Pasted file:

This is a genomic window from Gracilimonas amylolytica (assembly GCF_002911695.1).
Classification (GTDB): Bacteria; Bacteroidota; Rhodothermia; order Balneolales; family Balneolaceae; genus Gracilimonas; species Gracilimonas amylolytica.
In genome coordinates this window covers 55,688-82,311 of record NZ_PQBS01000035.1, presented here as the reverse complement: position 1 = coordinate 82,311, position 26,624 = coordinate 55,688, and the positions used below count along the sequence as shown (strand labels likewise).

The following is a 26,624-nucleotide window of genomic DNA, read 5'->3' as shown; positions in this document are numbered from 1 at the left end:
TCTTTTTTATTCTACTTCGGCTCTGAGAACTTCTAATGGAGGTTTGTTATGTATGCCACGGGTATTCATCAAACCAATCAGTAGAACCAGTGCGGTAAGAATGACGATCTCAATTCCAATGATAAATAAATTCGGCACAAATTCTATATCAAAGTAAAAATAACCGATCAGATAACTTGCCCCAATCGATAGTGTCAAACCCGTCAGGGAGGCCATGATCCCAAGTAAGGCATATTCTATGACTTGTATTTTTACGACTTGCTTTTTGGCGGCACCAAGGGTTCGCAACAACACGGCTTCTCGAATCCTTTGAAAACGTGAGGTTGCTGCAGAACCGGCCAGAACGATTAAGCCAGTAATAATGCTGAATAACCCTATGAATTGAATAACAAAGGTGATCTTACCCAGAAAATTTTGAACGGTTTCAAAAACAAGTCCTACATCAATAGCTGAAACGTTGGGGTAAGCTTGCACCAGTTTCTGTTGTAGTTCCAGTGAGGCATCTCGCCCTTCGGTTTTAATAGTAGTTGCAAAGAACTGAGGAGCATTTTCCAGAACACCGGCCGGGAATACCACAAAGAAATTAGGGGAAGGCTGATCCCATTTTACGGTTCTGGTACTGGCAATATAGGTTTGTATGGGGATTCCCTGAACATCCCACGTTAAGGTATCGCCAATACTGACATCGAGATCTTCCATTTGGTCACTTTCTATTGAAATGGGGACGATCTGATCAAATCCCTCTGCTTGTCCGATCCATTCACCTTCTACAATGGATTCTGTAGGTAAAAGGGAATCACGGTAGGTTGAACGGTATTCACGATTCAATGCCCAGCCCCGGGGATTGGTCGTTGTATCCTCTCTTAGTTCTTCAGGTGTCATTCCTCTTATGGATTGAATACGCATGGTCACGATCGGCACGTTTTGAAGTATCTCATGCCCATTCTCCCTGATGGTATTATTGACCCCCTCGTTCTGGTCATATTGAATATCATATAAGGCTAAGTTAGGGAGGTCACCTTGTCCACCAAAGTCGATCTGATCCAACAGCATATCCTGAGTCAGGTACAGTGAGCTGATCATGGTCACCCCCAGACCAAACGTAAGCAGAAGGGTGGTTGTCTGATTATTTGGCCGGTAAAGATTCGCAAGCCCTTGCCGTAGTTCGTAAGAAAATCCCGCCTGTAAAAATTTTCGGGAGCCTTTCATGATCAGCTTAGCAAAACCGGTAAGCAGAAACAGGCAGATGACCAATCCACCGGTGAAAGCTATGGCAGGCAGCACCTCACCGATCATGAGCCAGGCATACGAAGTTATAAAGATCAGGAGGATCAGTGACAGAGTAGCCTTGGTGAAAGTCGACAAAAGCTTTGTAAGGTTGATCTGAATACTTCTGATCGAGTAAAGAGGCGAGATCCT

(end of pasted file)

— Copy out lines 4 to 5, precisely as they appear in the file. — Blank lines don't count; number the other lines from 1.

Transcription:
The following is a 26,624-nucleotide window of genomic DNA, read 5'->3' as shown; positions in this document are numbered from 1 at the left end:
TCTTTTTTATTCTACTTCGGCTCTGAGAACTTCTAATGGAGGTTTGTTATGTATGCCACGGGTATTCATCAAACCAATCAGTAGAACCAGTGCGGTAAGAATGACGATCTCAATTCCAATGATAAATAAATTCGGCACAAATTCTATATCAAAGTAAAAATAACCGATCAGATAACTTGCCCCAATCGATAGTGTCAAACCCGTCAGGGAGGCCATGATCCCAAGTAAGGCATATTCTATGACTTGTATTTTTACGACTTGCTTTTTGGCGGCACCAAGGGTTCGCAACAACACGGCTTCTCGAATCCTTTGAAAACGTGAGGTTGCTGCAGAACCGGCCAGAACGATTAAGCCAGTAATAATGCTGAATAACCCTATGAATTGAATAACAAAGGTGATCTTACCCAGAAAATTTTGAACGGTTTCAAAAACAAGTCCTACATCAATAGCTGAAACGTTGGGGTAAGCTTGCACCAGTTTCTGTTGTAGTTCCAGTGAGGCATCTCGCCCTTCGGTTTTAATAGTAGTTGCAAAGAACTGAGGAGCATTTTCCAGAACACCGGCCGGGAATACCACAAAGAAATTAGGGGAAGGCTGATCCCATTTTACGGTTCTGGTACTGGCAATATAGGTTTGTATGGGGATTCCCTGAACATCCCACGTTAAGGTATCGCCAATACTGACATCGAGATCTTCCATTTGGTCACTTTCTATTGAAATGGGGACGATCTGATCAAATCCCTCTGCTTGTCCGATCCATTCACCTTCTACAATGGATTCTGTAGGTAAAAGGGAATCACGGTAGGTTGAACGGTATTCACGATTCAATGCCCAGCCCCGGGGATTGGTCGTTGTATCCTCTCTTAGTTCTTCAGGTGTCATTCCTCTTATGGATTGAATACGCATGGTCACGATCGGCACGTTTTGAAGTATCTCATGCCCATTCTCCCTGATGGTATTATTGACCCCCTCGTTCTGGTCATATTGAATATCATATAAGGCTAAGTTAGGGAGGTCACCTTGTCCACCAAAGTCGATCTGATCCAACAGCATATCCTGAGTCAGGTACAGTGAGCTGATCATGGTCACCCCCAGACCAAACGTAAGCAGAAGGGTGGTTGTCTGATTATTTGGCCGGTAAAGATTCGCAAGCCCTTGCCGTAGTTCGTAAGAAAATCCCGCCTGTAAAAATTTTCGGGAGCCTTTCATGATCAGCTTAGCAAAACCGGTAAGCAGAAACAGGCAGATGACCAATCCACCGGTGAAAGCTATGGCAGGCAGCACCTCACCGATCATGAGCCAGGCATACGAAGTTATAAAGATCAGGAGGATCAGTGACAGAGTAGCCTTGGTGAAAGTCGACAAAAGCTTTGTAAGGTTGATCTGAATACTTCTGATCGAGTAAAGAGGCGAGATCCT